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The Blacklist recap: 'Milton Bobbit'

Tom and Liz renew their wedding vows, but there is nothing romantic about this marriage of spy convenience. Meanwhile, a dying man plots murder-suicide.

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Craig Blankenhorn/NBC

The Blacklist

TV Show
Current Status:
In Season
run date:
James Spader

I’ve been dreading this. Another episode like “The Stewmaker” that has a villain who is nauseatingly disgusting and threatening. This week’s Blacklister is Milton Bobbit, a.k.a. “The Undertaker,” a decomposing zombie Mushroom-Man who (am I a terrible person for saying this?) looked so putrid, I had to stop eating my dinner because it started to taste like compost. In the end, Mushroom was actually terminally ill and kind of a good guy, but boy was he hard to watch. In other news, Red and Liz made some (a little) headway on the story of Tom Keen. We met Craig Keen, Tom’s “estranged brother” who also worked for Berlin, but his narrative came to an abrupt conclusion.

Really every new character came to an abrupt conclusion in this episode. We’d meet someone and then a few minutes later, blam! Up in flames or out a window. I do appreciate that The Blacklist mixes up the pacing on each show, so you never know what you’re in for: Some are slower and more emotional, others are more manic and gut-wrenching.

The cold open starts with a middle-aged woman hailing a taxi to La Guardia Airport. From the car she calls her kid to say she’ll be home soon. When she hangs up, the taxi driver decides his favorite movie is Speed. He kisses a photo of his wife on the dash, and turns them both into an inferno when he drives into the back of a construction truck. And so begins the sudden death.

Cut to a shot of a gaunt man opening a file folder with the dead driver’s picture in it next to a piece of paper that says “Client Information.” He drops the photo into a shredder and orders a wire transfer. So we know he’s responsible, but we don’t know how or why. Then we follow this already scary looking man back to his apartment, which is the stuff of nightmares. He lives in a dark hovel, growing a dozen strains of fungus. Mushrooms cover the tables, soaking up fluorescent lighting, or hang from the ceiling in soil-filled lantern sacks. He clips some samples and throws them into a blender. As if he was chilling out and having an after-work beer, he removes his clothes and sits in his easy chair — but as the camera pans across his body, purplish in the dimness, we see that he’s oozing from numerous sores on his body. And just to ratchet up the level of grotesque, he removes his nose. Yep, takes it right off and airs out his nasal cavity like a grinning skeleton. The camera is trained on his horrifying face, hanging open and loose like something from the mind of Clive Barker, as he puts the straw in his mouth and slurps up his greyish fungus shake. I’ll never sleep again.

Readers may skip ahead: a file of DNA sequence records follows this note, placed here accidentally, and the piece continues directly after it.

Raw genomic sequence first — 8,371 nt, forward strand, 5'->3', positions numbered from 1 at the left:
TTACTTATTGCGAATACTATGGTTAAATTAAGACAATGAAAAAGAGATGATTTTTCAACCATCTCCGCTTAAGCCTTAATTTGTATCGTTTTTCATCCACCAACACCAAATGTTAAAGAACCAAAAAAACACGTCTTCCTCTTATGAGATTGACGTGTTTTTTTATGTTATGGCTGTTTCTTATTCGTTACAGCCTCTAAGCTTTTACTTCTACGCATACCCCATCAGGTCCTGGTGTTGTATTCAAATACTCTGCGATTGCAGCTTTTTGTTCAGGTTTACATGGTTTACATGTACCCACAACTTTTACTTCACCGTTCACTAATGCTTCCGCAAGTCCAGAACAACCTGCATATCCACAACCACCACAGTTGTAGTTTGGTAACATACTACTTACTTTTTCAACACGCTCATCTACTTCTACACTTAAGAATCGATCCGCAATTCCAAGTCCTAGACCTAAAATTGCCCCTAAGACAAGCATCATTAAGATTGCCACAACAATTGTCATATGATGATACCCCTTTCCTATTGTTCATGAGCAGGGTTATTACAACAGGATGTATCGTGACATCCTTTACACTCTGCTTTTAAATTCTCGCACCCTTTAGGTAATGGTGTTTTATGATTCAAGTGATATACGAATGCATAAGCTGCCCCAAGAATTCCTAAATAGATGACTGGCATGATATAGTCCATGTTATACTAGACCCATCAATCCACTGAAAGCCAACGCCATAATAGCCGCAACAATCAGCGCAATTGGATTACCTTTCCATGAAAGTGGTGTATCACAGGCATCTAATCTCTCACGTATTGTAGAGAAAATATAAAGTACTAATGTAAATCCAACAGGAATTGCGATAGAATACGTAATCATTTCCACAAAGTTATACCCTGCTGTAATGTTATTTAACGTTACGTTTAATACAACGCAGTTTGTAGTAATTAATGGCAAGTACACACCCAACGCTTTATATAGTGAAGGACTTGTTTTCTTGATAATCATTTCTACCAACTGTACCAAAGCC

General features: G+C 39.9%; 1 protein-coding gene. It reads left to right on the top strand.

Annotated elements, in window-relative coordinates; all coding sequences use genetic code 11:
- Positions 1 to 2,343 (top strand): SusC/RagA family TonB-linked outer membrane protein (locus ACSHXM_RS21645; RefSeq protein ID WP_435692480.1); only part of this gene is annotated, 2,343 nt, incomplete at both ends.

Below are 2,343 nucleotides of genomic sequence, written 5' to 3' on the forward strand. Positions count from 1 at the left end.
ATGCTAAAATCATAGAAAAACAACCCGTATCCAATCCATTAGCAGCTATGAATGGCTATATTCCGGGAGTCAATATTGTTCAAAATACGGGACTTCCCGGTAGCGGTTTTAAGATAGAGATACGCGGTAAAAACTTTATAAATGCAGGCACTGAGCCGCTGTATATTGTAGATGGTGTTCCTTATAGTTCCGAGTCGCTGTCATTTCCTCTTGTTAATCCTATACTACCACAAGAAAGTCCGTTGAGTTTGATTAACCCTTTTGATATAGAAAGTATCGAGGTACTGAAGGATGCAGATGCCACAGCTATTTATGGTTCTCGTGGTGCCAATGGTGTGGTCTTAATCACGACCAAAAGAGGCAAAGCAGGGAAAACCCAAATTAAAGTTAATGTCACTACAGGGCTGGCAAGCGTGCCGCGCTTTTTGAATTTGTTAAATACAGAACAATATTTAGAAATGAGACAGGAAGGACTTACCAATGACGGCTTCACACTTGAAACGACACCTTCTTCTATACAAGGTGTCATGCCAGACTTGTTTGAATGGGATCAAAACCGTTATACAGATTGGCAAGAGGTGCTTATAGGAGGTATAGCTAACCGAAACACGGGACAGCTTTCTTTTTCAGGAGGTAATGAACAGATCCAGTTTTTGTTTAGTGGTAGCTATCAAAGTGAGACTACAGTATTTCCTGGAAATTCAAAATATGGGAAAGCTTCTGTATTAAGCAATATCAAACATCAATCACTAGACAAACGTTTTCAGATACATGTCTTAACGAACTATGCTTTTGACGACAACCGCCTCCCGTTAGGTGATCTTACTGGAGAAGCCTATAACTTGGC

The next scene begins with Liz telling Tom that she “feels a little wonky.” As do we all, sister. As do we all. If ever there was a way to make Tom seem like a ray of freaking sunshine, it was showing his pancake breakfast after the zombified Mushroom-Man. I want a hug from anyone — even Tom right now. Tom is desperate to reel Liz in again, since she seems unimpressed by his pancakes and his spy job depends on her trusting him, so he does the only thing a person does when their marriage is falling apart like it was made by Ikea: He asks her to renew their wedding vows. Liz musters up enough of a “yes” that she doesn’t blow her cover. But once Tom leaves for work, she’s understandably furious. She’s trapped in a fake marriage, betrayed by her closest friend and lover, but she has to carry on the charade. In slow motion, she dramatically shatters plates and scatters picture frames.

NEXT: Operation Who is Tom Keen?